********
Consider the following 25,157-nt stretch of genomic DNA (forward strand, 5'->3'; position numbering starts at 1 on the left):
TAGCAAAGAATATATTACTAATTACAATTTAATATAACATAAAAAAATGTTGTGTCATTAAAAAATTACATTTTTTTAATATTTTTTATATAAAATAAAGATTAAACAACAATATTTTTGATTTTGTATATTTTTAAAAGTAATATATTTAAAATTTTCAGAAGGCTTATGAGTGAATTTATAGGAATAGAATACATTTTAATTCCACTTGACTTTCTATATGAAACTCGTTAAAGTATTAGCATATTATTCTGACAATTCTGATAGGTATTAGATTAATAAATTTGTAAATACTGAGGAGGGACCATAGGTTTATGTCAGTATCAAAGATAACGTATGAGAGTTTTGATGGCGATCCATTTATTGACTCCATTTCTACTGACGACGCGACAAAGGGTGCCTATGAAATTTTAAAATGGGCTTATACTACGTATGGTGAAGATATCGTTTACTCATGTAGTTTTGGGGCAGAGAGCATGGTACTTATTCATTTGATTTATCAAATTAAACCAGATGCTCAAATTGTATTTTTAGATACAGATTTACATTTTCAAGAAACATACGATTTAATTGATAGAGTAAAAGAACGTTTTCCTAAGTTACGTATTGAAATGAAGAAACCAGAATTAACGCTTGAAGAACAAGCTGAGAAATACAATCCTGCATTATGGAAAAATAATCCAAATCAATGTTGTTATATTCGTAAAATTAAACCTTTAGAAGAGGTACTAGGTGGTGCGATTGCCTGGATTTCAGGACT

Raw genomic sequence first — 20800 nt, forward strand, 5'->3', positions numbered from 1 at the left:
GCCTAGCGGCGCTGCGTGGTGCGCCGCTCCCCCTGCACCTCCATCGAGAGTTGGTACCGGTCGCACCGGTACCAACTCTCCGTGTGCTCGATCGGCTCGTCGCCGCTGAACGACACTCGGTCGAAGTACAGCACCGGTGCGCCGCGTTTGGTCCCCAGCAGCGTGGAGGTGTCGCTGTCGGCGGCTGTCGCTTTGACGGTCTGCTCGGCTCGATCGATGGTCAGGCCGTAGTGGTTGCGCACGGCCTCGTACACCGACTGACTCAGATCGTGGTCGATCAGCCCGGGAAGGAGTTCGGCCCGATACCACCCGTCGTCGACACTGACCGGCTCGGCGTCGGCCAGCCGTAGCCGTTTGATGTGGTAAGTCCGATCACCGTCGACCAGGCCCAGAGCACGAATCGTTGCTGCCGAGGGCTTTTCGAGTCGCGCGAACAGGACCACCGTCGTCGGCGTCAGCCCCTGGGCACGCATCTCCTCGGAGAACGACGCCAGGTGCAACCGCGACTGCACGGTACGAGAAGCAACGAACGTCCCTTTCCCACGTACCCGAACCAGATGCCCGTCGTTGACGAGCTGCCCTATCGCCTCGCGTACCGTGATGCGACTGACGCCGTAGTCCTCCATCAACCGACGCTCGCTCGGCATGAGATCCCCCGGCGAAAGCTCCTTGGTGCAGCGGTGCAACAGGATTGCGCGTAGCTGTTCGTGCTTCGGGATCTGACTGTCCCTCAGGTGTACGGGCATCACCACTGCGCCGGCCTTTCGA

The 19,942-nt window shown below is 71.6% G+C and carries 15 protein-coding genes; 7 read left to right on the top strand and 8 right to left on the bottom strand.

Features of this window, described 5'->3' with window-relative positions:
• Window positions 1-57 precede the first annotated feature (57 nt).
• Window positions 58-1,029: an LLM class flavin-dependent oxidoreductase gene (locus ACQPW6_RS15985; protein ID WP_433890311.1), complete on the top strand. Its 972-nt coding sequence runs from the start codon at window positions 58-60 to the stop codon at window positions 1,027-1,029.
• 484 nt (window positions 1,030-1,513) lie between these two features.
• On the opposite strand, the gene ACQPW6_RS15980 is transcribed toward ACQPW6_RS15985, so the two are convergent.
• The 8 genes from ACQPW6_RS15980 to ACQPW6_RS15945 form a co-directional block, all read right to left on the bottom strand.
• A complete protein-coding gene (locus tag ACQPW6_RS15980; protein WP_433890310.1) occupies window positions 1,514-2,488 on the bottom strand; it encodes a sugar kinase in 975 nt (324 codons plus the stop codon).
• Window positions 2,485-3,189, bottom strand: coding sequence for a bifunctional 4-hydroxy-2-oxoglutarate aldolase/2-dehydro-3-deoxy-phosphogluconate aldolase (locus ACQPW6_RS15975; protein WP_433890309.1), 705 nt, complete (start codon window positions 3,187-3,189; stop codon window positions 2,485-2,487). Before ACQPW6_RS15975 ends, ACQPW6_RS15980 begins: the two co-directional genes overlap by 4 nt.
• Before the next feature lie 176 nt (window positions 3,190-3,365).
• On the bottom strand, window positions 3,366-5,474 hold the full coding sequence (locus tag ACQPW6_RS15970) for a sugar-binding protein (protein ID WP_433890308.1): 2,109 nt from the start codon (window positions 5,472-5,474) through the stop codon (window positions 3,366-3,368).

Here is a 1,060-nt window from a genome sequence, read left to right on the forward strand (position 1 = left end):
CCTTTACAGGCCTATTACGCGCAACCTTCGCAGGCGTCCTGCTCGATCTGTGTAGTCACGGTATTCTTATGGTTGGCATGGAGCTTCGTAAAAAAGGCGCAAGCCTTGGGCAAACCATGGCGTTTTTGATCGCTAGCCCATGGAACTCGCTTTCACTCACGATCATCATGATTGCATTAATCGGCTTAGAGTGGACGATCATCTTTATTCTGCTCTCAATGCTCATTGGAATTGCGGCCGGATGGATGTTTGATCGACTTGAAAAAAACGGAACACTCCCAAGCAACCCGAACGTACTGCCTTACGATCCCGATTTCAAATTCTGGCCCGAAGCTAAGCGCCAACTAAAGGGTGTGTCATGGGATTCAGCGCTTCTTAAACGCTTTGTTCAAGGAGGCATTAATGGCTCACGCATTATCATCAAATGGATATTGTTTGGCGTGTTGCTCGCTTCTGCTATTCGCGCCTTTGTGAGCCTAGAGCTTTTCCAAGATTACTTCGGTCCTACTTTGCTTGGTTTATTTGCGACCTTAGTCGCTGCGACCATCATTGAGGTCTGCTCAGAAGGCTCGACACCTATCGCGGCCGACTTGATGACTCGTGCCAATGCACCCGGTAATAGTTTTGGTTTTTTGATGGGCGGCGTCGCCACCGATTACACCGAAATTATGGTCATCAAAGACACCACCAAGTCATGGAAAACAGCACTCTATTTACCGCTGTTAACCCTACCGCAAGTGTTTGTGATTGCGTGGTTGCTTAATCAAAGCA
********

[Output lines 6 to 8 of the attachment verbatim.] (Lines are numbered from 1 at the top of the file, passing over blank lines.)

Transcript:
Features of this window, described 5'->3' with window-relative positions:
• Window positions 1-57 precede the first annotated feature (57 nt).
• Window positions 58-1,029: an LLM class flavin-dependent oxidoreductase gene (locus ACQPW6_RS15985; protein ID WP_433890311.1), complete on the top strand. Its 972-nt coding sequence runs from the start codon at window positions 58-60 to the stop codon at window positions 1,027-1,029.